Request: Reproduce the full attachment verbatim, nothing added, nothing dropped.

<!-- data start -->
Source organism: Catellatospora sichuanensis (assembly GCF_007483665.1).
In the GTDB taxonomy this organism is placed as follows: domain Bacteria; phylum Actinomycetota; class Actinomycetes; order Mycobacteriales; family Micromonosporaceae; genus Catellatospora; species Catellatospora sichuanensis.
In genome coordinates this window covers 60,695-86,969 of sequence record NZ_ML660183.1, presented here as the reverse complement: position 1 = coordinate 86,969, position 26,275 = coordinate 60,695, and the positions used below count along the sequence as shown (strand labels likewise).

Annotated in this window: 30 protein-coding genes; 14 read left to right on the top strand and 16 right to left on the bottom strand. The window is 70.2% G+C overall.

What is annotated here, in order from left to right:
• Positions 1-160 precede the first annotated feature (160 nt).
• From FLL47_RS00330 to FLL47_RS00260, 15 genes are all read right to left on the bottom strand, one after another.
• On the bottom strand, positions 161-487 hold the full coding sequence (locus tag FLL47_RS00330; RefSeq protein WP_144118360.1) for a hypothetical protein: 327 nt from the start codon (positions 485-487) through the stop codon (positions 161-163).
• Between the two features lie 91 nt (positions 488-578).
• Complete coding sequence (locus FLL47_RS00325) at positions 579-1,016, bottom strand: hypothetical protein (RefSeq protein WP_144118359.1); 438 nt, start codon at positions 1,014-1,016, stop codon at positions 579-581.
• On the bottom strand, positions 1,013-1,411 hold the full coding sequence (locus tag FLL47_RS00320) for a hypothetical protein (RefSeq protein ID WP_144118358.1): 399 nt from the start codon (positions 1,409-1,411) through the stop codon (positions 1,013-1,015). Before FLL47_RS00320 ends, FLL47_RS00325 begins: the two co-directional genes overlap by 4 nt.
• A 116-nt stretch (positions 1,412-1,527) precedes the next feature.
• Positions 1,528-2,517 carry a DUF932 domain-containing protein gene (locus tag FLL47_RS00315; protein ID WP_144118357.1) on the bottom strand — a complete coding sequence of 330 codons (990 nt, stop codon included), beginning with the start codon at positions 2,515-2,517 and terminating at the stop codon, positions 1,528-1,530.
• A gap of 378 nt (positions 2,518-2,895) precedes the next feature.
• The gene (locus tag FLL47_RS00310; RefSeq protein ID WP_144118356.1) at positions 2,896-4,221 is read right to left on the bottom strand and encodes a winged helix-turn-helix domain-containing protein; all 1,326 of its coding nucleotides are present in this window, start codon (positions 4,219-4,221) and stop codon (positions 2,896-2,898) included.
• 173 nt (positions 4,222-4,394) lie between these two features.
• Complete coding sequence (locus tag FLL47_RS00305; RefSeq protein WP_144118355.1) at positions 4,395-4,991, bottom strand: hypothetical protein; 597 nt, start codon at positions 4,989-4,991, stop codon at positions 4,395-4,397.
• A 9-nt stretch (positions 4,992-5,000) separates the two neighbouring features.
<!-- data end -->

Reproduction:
Source organism: Catellatospora sichuanensis (assembly GCF_007483665.1).
In the GTDB taxonomy this organism is placed as follows: domain Bacteria; phylum Actinomycetota; class Actinomycetes; order Mycobacteriales; family Micromonosporaceae; genus Catellatospora; species Catellatospora sichuanensis.
In genome coordinates this window covers 60,695-86,969 of sequence record NZ_ML660183.1, presented here as the reverse complement: position 1 = coordinate 86,969, position 26,275 = coordinate 60,695, and the positions used below count along the sequence as shown (strand labels likewise).

Annotated in this window: 30 protein-coding genes; 14 read left to right on the top strand and 16 right to left on the bottom strand. The window is 70.2% G+C overall.

What is annotated here, in order from left to right:
• Positions 1-160 precede the first annotated feature (160 nt).
• From FLL47_RS00330 to FLL47_RS00260, 15 genes are all read right to left on the bottom strand, one after another.
• On the bottom strand, positions 161-487 hold the full coding sequence (locus tag FLL47_RS00330; RefSeq protein WP_144118360.1) for a hypothetical protein: 327 nt from the start codon (positions 485-487) through the stop codon (positions 161-163).
• Between the two features lie 91 nt (positions 488-578).
• Complete coding sequence (locus FLL47_RS00325) at positions 579-1,016, bottom strand: hypothetical protein (RefSeq protein WP_144118359.1); 438 nt, start codon at positions 1,014-1,016, stop codon at positions 579-581.
• On the bottom strand, positions 1,013-1,411 hold the full coding sequence (locus tag FLL47_RS00320) for a hypothetical protein (RefSeq protein ID WP_144118358.1): 399 nt from the start codon (positions 1,409-1,411) through the stop codon (positions 1,013-1,015). Before FLL47_RS00320 ends, FLL47_RS00325 begins: the two co-directional genes overlap by 4 nt.
• A 116-nt stretch (positions 1,412-1,527) precedes the next feature.
• Positions 1,528-2,517 carry a DUF932 domain-containing protein gene (locus tag FLL47_RS00315; protein ID WP_144118357.1) on the bottom strand — a complete coding sequence of 330 codons (990 nt, stop codon included), beginning with the start codon at positions 2,515-2,517 and terminating at the stop codon, positions 1,528-1,530.
• A gap of 378 nt (positions 2,518-2,895) precedes the next feature.
• The gene (locus tag FLL47_RS00310; RefSeq protein ID WP_144118356.1) at positions 2,896-4,221 is read right to left on the bottom strand and encodes a winged helix-turn-helix domain-containing protein; all 1,326 of its coding nucleotides are present in this window, start codon (positions 4,219-4,221) and stop codon (positions 2,896-2,898) included.
• 173 nt (positions 4,222-4,394) lie between these two features.
• Complete coding sequence (locus tag FLL47_RS00305; RefSeq protein WP_144118355.1) at positions 4,395-4,991, bottom strand: hypothetical protein; 597 nt, start codon at positions 4,989-4,991, stop codon at positions 4,395-4,397.
• A 9-nt stretch (positions 4,992-5,000) separates the two neighbouring features.